About this blogger:
A theorist, organist, and conductor, Jeff Ostrowski holds his B.M. in Music Theory from the University of Kansas (2004), and did graduate work in Musicology. He serves as choirmaster for the new FSSP parish in Los Angeles, where he resides with his wife and children.
Connect on Facebook:
Connect on Twitter:
“The sun, at one moment surrounded with scarlet flame, at another aureoled in yellow and deep purple, seemed to be in an exceedingly swift and whirling movement, at times appearing to be loosened from the sky and to be approaching the earth, strongly radiating heat.”
— Dr. Domingos Pinto Coelho, noted lawyer from Lisbon and chairman of the Bar Association (1917)

ABOUT US  |  OUR HEADER  |  ARCHIVE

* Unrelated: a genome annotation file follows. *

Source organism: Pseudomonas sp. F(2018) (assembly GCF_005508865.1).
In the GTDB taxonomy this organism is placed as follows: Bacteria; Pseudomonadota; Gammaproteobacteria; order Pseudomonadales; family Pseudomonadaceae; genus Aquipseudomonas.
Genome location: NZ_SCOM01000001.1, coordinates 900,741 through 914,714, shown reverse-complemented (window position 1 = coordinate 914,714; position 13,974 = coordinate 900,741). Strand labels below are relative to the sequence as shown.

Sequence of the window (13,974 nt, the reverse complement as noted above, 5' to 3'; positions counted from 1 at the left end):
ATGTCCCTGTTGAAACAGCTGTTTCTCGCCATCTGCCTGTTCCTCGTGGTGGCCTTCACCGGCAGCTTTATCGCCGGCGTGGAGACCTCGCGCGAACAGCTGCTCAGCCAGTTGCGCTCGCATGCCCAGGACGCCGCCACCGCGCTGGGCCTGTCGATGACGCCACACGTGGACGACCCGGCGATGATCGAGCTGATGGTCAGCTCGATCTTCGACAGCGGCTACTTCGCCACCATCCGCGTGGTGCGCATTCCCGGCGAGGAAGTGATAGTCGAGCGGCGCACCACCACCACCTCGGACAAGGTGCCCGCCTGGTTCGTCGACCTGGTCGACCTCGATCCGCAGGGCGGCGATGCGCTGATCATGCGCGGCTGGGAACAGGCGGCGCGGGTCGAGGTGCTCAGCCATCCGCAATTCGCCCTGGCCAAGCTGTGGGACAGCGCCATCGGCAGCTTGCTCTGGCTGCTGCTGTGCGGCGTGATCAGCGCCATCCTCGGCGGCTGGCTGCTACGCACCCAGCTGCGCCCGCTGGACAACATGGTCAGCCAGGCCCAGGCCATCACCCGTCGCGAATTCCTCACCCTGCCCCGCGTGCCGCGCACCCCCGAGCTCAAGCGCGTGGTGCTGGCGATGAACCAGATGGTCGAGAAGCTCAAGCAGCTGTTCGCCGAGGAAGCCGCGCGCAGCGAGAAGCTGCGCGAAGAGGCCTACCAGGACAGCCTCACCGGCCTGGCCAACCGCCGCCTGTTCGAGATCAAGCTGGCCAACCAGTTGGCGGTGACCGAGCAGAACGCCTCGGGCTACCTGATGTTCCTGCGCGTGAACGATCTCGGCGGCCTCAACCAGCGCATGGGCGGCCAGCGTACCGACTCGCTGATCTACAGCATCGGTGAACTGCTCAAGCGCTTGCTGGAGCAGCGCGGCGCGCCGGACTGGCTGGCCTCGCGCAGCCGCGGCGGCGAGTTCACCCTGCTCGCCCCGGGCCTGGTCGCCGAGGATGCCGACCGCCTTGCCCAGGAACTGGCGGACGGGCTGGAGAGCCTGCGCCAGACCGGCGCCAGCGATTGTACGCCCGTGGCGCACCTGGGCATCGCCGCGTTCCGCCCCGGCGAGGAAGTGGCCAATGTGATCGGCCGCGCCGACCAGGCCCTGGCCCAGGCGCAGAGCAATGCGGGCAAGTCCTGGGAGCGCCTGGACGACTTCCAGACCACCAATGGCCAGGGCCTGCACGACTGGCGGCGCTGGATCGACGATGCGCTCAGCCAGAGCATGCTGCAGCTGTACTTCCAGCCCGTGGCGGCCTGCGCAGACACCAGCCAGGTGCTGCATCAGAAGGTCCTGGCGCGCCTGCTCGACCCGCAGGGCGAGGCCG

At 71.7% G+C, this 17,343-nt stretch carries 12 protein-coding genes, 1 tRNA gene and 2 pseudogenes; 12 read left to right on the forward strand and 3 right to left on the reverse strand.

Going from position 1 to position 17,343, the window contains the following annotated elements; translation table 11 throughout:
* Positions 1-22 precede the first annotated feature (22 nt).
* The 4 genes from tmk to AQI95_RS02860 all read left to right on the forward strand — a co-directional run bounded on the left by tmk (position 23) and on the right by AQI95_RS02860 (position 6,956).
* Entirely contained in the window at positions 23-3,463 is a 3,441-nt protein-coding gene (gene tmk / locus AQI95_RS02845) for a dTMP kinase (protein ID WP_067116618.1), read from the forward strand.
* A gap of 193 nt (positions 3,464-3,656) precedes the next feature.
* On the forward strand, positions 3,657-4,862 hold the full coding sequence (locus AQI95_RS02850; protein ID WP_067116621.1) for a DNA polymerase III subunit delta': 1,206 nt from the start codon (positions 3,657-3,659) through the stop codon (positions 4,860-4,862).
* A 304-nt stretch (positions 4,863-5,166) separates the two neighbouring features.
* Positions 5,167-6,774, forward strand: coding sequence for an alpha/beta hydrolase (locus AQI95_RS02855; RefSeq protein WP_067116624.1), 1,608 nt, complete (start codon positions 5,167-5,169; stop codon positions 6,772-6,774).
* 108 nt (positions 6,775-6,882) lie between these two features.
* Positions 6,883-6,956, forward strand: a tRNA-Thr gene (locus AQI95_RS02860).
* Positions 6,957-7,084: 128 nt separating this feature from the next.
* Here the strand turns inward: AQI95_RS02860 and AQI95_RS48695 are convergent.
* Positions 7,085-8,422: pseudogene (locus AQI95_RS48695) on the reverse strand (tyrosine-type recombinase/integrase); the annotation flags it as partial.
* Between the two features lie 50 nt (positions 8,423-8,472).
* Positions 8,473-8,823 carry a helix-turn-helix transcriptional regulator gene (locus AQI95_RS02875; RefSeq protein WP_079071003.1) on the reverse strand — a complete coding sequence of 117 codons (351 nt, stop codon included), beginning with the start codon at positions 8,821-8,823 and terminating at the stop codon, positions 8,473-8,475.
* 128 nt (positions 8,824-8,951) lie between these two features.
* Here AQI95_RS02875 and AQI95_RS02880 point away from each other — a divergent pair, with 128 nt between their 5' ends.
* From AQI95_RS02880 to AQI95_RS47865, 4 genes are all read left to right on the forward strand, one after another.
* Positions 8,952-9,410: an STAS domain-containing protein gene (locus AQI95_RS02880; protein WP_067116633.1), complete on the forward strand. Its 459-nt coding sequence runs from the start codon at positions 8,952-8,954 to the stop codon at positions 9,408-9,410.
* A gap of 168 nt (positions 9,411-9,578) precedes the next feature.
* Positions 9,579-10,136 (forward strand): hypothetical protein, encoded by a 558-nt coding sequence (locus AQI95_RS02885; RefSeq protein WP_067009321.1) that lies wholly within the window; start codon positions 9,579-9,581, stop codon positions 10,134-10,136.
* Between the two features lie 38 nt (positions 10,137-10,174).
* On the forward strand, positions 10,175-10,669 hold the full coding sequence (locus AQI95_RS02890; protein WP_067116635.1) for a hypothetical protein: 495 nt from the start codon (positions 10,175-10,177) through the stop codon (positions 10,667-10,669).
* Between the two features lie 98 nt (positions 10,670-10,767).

Organ Accompaniment • “Christe Supreme”
published 23 August 2015 by Jeff Ostrowski

RECENTLY posted a polyphonic REFRAIN and paired it with a Gregorian hymn. Some choirs will not be able to sing the polyphony right away—or perhaps ever—but can still sing the Gregorian hymn. Here’s an organ accompaniment modulating into a higher key for the final verse:

    * *  ORGANIST “Christe Supreme”

Believe it or not, this Gregorian melody gave us the Solfège names: DO RE MI FA SOL LA. Originally, they called “Do” as “Ut.” I don’t know when or why they decided to change “Ut” into “Do.” If you google “Ut queant laxis,” you can learn more about why this hymn gave us Solfège. The French don’t use Solfège, by the way. They prefer numbers.